“Running Scoular was not where my head was to begin with when I left ConAgra saying I was going to run a company,” Maass said. “I was not sure what company that would be. It was clear that I wasn’t going to run ConAgra so I said, ‘I’m going to step off and figure it out.’ They went external, and I was an internal candidate. There was zero negative emotion; ConAgra was so awesome to me through my whole career. It was great. I probably assumed I would end up more in the food space instead of back to agriculture, but as my process unfolded, it was a case of self-discovery – that I’m really passionate about agriculture. I realized how much I missed a lot of the dynamics of this space. If you think about the baking industry, the flour milling industry, there’s just a lot of really enjoyable people that I can relate to very well, with my background being raised on a farm. As discussions with Scoular got serious, the more we talked, the more positive energy developed. I knew Scoular from my trading past, the reputation, always great people and just a real solid, honest company with a customer focus.”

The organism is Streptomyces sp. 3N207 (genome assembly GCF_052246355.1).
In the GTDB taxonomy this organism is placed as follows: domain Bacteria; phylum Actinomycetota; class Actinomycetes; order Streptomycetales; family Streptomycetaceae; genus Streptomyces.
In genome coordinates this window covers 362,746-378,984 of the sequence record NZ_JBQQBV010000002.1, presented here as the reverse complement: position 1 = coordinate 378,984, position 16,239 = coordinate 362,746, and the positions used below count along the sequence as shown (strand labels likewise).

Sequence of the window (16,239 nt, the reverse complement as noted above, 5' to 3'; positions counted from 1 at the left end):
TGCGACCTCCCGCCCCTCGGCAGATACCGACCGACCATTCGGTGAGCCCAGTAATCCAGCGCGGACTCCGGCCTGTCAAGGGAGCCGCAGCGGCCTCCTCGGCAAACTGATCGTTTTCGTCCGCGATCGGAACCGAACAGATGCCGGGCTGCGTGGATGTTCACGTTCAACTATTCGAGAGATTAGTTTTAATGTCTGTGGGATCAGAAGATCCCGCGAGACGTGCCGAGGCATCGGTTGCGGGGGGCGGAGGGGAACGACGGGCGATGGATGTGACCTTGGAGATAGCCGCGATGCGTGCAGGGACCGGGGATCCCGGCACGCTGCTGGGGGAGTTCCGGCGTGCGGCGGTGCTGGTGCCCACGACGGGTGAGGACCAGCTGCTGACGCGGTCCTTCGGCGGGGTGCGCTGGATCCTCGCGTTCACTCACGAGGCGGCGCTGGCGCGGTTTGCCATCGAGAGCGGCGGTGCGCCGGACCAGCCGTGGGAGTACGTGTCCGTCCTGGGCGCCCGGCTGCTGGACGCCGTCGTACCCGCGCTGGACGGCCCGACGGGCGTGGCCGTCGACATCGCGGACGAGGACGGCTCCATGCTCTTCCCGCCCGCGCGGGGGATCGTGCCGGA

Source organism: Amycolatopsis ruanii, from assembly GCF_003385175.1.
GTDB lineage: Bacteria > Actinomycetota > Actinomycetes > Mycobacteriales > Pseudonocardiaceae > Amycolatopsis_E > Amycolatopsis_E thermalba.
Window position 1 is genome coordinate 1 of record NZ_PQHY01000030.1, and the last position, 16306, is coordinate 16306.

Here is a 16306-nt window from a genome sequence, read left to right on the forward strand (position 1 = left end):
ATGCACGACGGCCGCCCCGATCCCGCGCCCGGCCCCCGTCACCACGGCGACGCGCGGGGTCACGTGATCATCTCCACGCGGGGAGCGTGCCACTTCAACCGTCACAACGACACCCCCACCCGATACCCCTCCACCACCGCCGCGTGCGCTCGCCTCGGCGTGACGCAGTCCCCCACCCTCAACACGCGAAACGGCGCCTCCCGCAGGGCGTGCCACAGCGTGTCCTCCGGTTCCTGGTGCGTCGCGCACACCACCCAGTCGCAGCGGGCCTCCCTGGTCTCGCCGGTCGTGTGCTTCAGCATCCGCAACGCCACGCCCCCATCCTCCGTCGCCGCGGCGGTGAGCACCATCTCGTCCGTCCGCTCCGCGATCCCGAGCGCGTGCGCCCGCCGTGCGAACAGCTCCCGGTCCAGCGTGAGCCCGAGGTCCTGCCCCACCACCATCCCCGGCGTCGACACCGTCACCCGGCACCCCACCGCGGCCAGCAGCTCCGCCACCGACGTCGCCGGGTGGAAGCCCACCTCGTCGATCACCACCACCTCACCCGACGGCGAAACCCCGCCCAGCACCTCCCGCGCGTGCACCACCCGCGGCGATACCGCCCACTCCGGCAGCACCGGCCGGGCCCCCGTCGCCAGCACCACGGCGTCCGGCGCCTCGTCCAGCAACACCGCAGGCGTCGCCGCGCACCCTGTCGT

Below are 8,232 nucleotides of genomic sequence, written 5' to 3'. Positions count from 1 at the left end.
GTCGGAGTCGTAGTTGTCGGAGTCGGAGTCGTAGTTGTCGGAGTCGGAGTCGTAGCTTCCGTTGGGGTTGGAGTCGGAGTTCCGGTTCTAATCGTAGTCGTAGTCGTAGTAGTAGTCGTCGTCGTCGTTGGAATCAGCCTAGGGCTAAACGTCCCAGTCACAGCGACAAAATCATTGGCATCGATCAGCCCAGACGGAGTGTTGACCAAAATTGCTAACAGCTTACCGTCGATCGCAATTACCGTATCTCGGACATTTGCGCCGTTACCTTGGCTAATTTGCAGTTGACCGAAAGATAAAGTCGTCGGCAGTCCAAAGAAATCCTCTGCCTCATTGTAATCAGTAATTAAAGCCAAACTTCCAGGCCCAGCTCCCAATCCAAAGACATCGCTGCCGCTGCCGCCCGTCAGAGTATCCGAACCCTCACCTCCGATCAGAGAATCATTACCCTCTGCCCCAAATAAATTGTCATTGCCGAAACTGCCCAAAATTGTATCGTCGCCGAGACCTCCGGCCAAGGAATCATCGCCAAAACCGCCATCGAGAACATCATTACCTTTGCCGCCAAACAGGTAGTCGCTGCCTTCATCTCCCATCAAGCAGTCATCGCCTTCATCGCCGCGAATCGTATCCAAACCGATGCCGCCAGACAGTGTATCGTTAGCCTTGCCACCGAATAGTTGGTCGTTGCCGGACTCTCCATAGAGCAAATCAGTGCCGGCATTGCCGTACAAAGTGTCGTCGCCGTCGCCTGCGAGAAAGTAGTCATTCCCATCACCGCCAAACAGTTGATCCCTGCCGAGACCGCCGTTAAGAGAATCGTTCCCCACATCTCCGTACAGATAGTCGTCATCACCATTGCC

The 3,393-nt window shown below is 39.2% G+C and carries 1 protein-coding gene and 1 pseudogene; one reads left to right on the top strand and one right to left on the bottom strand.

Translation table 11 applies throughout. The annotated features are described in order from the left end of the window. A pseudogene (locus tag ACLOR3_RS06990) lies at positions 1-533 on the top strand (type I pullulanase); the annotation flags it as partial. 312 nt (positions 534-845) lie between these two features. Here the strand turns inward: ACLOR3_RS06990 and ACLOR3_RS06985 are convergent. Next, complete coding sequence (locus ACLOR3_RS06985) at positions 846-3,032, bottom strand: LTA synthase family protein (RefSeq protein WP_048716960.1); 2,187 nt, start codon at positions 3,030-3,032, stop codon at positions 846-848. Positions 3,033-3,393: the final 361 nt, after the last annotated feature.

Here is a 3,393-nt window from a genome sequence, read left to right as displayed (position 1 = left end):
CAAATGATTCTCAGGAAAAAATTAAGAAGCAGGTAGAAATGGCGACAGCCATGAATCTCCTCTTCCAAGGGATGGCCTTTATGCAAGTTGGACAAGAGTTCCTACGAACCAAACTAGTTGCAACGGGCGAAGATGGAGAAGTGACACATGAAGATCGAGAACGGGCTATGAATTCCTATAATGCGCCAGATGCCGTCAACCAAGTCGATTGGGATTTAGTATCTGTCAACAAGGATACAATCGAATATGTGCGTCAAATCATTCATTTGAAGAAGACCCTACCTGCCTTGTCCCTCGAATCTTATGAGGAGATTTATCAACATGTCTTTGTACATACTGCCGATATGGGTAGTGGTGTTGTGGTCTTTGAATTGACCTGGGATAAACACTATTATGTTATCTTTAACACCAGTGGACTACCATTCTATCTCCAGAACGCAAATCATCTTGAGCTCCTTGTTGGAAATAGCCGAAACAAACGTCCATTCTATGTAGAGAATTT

Maass specifically credited David Faith, the chairman of Scoular and part of the family that acquired the business in 1967.

“He deeply believes in sharing the success of the company with those who create it,” he said, noting the company is primarily employee owned.

“You have employee shareholders who are all aligned around the idea, ‘We want to create shareholder value,’” Maass said. “‘We want to do the right things. We want to grow the company the right way, thoughtfully. It’s about not doing anything that would harm shareholder value or the company.”